Traditional Vietnamese Weddings circa 1900

Vietnamese garments circa 1900The traditional Vietnamese family was patriarchal and the central element in a tightly structured social system. Families were linked in a ‘clan’ with a common ancestor and consisted of individuals, living and dead, spanning no more than nine generations. Each individual was obligated to increase the reputation and status of the clan throughout his or her lifetime.

Until the arrival of the French colonists and catholicism, traditional Vietnamese weddings were a completely secular affair and, for the Buddhist majority, still are. However, at the turn of the century, Christian converts were beginning to seek religious ceremonies.

A traditional marriage in Vietnam had three purposes: to perpetuate the clan’s name, its human and material stock, and its ancestral lineage. Consequently, fecundity and strict adherence to the rules of Confucius were regarded as essential for a successful union.

The process began with a family wish to form a beneficial alliance with another family. To do so, the necessary negotiations were entrusted to a neutral intermediary. When a suitable family was identified, and the necessary mutual transactions resolved, the village astrologer was asked to chart the couple’s horoscopes using the eight cyclic characters indicating their exact hour, month and year of birth. If the result was favourable, it was considered that the couple were fated to be married.

Typically, the potential bride and groom were not involved in, consulted with, and often not even informed about the process.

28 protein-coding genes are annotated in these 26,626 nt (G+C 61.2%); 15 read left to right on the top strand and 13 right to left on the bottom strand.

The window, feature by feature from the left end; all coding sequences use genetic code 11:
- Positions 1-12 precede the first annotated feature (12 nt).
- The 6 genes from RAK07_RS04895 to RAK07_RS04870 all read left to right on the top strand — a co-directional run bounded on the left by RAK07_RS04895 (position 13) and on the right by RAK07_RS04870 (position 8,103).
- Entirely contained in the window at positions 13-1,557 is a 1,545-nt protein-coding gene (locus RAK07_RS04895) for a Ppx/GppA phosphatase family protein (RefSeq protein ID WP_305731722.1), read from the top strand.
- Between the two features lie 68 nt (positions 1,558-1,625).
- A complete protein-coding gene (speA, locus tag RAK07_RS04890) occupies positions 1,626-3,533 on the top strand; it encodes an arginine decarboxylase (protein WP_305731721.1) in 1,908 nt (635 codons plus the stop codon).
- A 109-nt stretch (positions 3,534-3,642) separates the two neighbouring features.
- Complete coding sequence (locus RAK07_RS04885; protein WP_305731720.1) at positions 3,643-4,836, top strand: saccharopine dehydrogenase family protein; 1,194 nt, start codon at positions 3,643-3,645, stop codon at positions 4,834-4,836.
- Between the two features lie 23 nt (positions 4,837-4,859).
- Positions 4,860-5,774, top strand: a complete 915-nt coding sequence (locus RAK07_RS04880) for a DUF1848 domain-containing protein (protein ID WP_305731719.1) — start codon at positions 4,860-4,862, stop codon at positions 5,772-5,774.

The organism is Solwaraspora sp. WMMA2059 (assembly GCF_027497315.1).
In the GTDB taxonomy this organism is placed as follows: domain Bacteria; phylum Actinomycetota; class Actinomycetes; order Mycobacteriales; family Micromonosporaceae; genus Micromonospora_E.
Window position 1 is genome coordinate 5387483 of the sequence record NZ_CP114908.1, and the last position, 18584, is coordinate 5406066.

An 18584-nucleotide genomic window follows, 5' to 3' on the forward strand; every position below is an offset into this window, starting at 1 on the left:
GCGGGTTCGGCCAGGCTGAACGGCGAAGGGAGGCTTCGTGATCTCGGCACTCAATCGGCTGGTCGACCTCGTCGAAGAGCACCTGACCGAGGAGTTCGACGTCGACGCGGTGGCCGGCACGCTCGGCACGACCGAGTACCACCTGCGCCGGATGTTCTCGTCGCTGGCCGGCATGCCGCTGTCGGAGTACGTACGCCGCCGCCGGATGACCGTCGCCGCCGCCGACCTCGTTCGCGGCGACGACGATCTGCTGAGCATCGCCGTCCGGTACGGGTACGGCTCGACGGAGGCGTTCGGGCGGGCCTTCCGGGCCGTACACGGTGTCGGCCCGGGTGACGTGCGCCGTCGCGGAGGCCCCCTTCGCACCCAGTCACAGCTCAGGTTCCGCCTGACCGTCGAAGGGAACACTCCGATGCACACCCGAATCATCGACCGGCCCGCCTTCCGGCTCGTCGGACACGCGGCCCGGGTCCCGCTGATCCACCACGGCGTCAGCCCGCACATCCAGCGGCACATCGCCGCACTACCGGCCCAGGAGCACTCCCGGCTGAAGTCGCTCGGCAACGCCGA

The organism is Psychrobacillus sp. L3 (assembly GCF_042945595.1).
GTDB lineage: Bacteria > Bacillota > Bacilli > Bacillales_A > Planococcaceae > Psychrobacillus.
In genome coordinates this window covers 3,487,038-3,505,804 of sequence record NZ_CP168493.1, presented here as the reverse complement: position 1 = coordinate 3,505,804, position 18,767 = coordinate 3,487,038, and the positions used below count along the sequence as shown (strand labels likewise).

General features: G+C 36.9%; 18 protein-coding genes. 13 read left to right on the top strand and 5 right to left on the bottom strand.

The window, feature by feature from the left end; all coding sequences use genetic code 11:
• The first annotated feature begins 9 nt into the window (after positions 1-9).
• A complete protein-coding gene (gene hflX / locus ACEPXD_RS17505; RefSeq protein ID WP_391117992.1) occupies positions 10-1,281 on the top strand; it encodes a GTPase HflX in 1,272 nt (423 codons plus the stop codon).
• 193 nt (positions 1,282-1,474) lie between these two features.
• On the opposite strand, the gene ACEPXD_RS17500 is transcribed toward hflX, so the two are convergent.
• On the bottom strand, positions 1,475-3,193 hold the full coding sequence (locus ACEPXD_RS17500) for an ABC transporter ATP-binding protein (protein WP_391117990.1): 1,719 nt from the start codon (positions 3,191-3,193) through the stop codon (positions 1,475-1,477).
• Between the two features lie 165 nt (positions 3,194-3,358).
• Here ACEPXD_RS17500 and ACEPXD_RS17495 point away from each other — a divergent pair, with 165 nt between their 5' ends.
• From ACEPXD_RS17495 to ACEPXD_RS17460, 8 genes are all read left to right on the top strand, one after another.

The marriage then proceeded through three separate rites:
1. The proposal of marriage
2. The betrothal
3. The wedding

Each stage was accompanied by various rituals linking the two families.Buddhist monks' garments around1900 - religion played no role in wedding ceremonies at that time

The wedding itself began with a double private ceremony. First, the couple would worship before the ancestral altar of the bride’s family and before her parents, then repeat the ritual in the bridegroom’s house. After the latter, the ‘red threads’ ceremony honoured the Old Woman of the Moon (it was believed that the god of marriage was an old woman who used magic red strings to bind the hands of young people together under the moonlight).

The ‘visit of the second day’ took place at the bride’s house. A few days later, the bridegroom or his family would distribute the dowry in their native village.

Marriages were not registered until the French colonial authority introduced the practice in 1924. However, the traditional ceremony and civil registration were completely separate, the former being considered as joining the couple in wedlock and the latter as a mere formality that was often overlooked.

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